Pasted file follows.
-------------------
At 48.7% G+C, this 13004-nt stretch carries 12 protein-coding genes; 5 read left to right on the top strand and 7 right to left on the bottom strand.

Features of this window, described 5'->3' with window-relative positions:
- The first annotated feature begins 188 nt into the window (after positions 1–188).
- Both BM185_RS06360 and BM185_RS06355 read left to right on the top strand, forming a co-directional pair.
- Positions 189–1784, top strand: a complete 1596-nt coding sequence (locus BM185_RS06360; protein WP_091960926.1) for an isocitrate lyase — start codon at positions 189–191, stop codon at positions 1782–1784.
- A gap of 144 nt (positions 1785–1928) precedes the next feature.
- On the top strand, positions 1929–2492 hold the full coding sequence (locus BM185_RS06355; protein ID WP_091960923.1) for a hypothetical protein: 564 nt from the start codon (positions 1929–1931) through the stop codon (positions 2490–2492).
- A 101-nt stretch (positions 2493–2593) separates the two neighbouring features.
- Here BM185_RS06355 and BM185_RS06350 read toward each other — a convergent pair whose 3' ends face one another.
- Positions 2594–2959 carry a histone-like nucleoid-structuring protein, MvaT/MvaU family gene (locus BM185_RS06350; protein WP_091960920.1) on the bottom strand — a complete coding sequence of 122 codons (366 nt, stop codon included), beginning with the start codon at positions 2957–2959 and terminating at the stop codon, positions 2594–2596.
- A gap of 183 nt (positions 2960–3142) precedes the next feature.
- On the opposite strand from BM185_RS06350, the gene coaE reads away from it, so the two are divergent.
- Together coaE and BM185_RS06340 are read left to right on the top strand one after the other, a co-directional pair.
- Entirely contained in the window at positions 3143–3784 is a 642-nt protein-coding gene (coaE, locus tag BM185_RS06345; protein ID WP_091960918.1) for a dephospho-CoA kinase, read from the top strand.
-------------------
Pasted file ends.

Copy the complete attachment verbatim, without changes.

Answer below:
At 48.7% G+C, this 13004-nt stretch carries 12 protein-coding genes; 5 read left to right on the top strand and 7 right to left on the bottom strand.

Features of this window, described 5'->3' with window-relative positions:
- The first annotated feature begins 188 nt into the window (after positions 1–188).
- Both BM185_RS06360 and BM185_RS06355 read left to right on the top strand, forming a co-directional pair.
- Positions 189–1784, top strand: a complete 1596-nt coding sequence (locus BM185_RS06360; protein WP_091960926.1) for an isocitrate lyase — start codon at positions 189–191, stop codon at positions 1782–1784.
- A gap of 144 nt (positions 1785–1928) precedes the next feature.
- On the top strand, positions 1929–2492 hold the full coding sequence (locus BM185_RS06355; protein ID WP_091960923.1) for a hypothetical protein: 564 nt from the start codon (positions 1929–1931) through the stop codon (positions 2490–2492).
- A 101-nt stretch (positions 2493–2593) separates the two neighbouring features.
- Here BM185_RS06355 and BM185_RS06350 read toward each other — a convergent pair whose 3' ends face one another.
- Positions 2594–2959 carry a histone-like nucleoid-structuring protein, MvaT/MvaU family gene (locus BM185_RS06350; protein WP_091960920.1) on the bottom strand — a complete coding sequence of 122 codons (366 nt, stop codon included), beginning with the start codon at positions 2957–2959 and terminating at the stop codon, positions 2594–2596.
- A gap of 183 nt (positions 2960–3142) precedes the next feature.
- On the opposite strand from BM185_RS06350, the gene coaE reads away from it, so the two are divergent.
- Together coaE and BM185_RS06340 are read left to right on the top strand one after the other, a co-directional pair.
- Entirely contained in the window at positions 3143–3784 is a 642-nt protein-coding gene (coaE, locus tag BM185_RS06345; protein ID WP_091960918.1) for a dephospho-CoA kinase, read from the top strand.